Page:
Beyond the Valley of the Dolls has nothing to do with the 1967 cult classic about drug-popping showbiz gals. The 1970 campfest, co-written by critic Roger Ebert (who should give himself a big thumbs-down for contributing some of the clunky dialogue), revolves around an all-female rock group -- most excellently named the Carrie Nations -- and its journey into sex, drugs, and rock and roll. It's a nostalgic trip, heavy on period detail and light on taste, with enthusiastic direction by big-boob-fetishist Russ Meyer. Listen for the immortal come-on "I'd like to strap you on sometime" when Beyond the Valley of the Dolls screens at the Cleveland Cinematheque (11141 East Boulevard); it's at 7 tonight and 9 p.m. Sunday. Tickets are $7, $4 for members; call 216-421-7450.
Now that the Ramones are in short supply (Joey and Dee Dee are dead), guess it's up to erstwhile drummer Marky to keep the gabba-gabba-heys going. Marky Ramone will be at the Rock and Roll Hall of Fame tonight for an interview with the Rock Hall's Howard Kramer and to perform a full set of Ramones songs with his band, Marky Ramone and Friends. Yeah, he was just a drummer -- and not an original member, but a replacement who joined in 1977, left six years later, then rejoined in 1988 -- but Marky did play on Road to Ruin, one-fourth of the band's holy quartet. Marky Ramone will be at the Rock Hall (1 Key Plaza) at 8:30. Tickets are $10. Call 216-515-1930 for more information.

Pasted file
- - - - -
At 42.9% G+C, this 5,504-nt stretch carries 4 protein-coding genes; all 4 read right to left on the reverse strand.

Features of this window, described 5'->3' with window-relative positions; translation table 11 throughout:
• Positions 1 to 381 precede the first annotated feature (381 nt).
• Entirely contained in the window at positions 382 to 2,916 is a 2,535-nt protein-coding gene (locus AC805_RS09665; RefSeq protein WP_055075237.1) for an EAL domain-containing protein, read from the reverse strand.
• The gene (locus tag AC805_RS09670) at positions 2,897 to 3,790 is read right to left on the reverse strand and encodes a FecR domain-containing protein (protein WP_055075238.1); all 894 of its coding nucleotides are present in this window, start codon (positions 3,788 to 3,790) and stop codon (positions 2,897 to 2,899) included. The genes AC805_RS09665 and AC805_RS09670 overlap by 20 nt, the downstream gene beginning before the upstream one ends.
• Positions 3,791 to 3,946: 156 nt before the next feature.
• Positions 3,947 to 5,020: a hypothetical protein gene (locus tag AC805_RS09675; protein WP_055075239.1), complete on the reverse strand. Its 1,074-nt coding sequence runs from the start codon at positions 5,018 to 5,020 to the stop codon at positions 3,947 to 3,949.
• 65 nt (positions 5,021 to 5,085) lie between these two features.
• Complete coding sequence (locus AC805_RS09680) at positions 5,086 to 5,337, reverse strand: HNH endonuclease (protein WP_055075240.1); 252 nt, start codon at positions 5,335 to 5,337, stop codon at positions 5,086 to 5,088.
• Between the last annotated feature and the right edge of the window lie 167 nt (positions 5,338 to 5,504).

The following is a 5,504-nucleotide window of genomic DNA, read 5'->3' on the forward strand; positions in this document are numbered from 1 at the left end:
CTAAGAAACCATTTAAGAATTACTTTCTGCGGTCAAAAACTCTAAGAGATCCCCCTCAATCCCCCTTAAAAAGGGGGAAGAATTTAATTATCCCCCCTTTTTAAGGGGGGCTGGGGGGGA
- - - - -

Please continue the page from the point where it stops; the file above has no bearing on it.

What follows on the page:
Friday, June 27
Like Jerry Lewis, Dee Dee Bridgewater was appreciated more by the French than Americans during a huge chunk of her career. It took a 1997 tribute to Ella Fitzgerald, the Grammy-winning Dear Ella, to open ears to her wonderful and intricate phrasing. At 53 years of age, Bridgewater is truly one of our finest jazz singers. She's in town tonight for a performance of the high-theatrical music of songwriter Kurt Weill (to which she was introduced by Fitzgerald's classic version of Weill's "Mack the Knife"). Bridgewater is at the Cleveland Museum of Art's Gartner Auditorium (11150 East Boulevard) at 7:30 p.m. Tickets range from $23 to $28, available by calling 216-421-7350.
Saturday, June 28
Ohio Dance Theatre's Denise Gula sees no reason to modernize the classic tale of Cinderella. "If you want to do something modern, then do something modern," the artistic director says. "If you're going to do a classic, don't set it in 2003." So this weekend's performances of the story of a girl, her wicked family, and a missing slipper are pretty straightforward. "Given the fairy-tale nature of the show, it's great for children," Gula says. Cinderella, the premier show of Ohio Dance Theatre's summer season, is at the Cleveland Play House's Bolton Theatre (8500 Euclid Avenue) at 2 and 7 today and 2 p.m. tomorrow. Tickets are $14 to $33. Call 216-795-7000 for more information.
Sunday, June 29